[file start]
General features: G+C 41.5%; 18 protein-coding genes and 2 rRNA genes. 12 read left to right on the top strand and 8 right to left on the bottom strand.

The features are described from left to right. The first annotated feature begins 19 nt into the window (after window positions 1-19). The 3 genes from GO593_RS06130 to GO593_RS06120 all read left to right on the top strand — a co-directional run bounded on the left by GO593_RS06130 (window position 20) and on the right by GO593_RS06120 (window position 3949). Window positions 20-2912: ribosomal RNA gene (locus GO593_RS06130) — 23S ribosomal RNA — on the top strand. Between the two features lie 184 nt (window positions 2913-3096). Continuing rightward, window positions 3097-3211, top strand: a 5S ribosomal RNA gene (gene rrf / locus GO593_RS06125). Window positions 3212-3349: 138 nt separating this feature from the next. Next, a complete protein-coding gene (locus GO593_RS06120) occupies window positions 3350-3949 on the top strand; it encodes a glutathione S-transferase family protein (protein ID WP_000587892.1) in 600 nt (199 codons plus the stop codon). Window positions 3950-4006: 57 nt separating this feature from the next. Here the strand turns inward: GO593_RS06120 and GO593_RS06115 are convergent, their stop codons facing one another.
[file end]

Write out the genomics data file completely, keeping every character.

General features: G+C 41.5%; 18 protein-coding genes and 2 rRNA genes. 12 read left to right on the top strand and 8 right to left on the bottom strand.

The features are described from left to right. The first annotated feature begins 19 nt into the window (after window positions 1-19). The 3 genes from GO593_RS06130 to GO593_RS06120 all read left to right on the top strand — a co-directional run bounded on the left by GO593_RS06130 (window position 20) and on the right by GO593_RS06120 (window position 3949). Window positions 20-2912: ribosomal RNA gene (locus GO593_RS06130) — 23S ribosomal RNA — on the top strand. Between the two features lie 184 nt (window positions 2913-3096). Continuing rightward, window positions 3097-3211, top strand: a 5S ribosomal RNA gene (gene rrf / locus GO593_RS06125). Window positions 3212-3349: 138 nt separating this feature from the next. Next, a complete protein-coding gene (locus GO593_RS06120) occupies window positions 3350-3949 on the top strand; it encodes a glutathione S-transferase family protein (protein ID WP_000587892.1) in 600 nt (199 codons plus the stop codon). Window positions 3950-4006: 57 nt separating this feature from the next. Here the strand turns inward: GO593_RS06120 and GO593_RS06115 are convergent, their stop codons facing one another.